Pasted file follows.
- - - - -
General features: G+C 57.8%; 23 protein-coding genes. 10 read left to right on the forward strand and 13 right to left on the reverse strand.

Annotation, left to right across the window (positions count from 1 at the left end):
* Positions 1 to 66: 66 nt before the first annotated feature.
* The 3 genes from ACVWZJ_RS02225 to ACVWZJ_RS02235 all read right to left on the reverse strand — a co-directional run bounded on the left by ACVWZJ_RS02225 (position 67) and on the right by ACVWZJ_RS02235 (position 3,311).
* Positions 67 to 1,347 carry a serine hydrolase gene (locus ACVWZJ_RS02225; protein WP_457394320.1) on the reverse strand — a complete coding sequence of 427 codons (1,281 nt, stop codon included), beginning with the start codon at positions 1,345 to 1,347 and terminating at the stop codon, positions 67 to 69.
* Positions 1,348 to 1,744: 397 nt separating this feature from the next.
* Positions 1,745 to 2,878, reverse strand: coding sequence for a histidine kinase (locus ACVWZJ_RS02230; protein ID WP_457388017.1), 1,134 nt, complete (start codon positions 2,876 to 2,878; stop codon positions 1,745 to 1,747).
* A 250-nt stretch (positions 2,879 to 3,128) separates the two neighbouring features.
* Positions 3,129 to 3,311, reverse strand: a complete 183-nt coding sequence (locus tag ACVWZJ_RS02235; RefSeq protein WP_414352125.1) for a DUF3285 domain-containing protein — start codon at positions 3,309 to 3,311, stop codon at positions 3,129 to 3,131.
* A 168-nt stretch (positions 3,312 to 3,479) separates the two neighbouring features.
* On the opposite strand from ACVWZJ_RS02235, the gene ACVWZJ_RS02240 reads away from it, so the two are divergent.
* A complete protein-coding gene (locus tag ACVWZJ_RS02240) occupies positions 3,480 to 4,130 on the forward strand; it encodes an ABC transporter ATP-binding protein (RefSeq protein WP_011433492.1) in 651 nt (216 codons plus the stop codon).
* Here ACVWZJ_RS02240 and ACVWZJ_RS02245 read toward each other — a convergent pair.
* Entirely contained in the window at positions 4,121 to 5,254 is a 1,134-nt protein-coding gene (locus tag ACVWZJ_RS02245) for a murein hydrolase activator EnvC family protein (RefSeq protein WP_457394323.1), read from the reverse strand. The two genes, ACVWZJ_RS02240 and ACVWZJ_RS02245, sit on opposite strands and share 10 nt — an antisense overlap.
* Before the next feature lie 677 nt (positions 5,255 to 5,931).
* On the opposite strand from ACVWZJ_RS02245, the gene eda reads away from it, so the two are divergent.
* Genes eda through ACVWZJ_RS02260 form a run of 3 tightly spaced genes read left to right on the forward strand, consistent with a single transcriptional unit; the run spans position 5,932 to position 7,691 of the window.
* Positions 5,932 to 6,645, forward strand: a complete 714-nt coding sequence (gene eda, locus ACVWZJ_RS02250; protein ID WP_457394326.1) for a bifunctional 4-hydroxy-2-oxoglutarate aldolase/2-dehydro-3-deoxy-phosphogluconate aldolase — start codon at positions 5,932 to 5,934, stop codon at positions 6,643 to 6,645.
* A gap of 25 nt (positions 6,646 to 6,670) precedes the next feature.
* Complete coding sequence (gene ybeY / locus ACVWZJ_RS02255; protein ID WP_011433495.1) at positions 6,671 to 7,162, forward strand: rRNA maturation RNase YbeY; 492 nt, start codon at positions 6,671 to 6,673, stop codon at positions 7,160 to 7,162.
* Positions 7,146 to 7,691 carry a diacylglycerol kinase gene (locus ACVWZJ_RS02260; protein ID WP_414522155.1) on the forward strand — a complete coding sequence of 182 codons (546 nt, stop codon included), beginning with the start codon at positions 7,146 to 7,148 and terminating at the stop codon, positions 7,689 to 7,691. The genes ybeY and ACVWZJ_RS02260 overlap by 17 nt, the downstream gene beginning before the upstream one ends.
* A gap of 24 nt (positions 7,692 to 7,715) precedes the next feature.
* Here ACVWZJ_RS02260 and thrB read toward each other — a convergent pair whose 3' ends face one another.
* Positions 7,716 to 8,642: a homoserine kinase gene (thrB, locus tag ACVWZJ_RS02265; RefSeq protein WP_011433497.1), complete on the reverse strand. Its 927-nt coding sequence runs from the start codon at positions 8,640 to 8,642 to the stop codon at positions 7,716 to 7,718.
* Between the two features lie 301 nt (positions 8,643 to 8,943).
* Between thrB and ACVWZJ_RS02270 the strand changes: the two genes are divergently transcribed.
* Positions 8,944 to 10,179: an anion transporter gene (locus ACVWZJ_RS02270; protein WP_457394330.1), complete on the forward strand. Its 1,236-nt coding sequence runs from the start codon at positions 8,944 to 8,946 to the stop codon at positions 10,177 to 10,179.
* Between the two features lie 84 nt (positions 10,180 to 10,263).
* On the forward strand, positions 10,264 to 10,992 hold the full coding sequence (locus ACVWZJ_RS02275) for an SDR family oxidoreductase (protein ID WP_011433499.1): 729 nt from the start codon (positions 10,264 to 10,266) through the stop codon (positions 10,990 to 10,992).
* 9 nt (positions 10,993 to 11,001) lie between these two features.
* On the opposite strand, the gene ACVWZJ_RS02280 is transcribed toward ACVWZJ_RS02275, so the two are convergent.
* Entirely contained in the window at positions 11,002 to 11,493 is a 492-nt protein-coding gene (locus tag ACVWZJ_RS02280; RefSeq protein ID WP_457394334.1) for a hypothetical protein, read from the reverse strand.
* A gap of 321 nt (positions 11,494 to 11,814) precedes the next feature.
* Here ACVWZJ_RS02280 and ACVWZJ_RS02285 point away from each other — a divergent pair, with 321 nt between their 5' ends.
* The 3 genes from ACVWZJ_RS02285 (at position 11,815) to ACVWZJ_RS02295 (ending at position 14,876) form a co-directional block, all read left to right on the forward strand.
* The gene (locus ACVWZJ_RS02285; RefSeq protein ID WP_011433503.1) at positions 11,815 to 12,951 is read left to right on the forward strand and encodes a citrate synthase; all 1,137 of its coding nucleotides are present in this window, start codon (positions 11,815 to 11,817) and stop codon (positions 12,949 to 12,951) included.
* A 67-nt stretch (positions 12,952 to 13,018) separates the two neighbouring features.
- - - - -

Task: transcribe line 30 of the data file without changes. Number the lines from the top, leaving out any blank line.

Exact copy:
* 9 nt (positions 10,993 to 11,001) lie between these two features.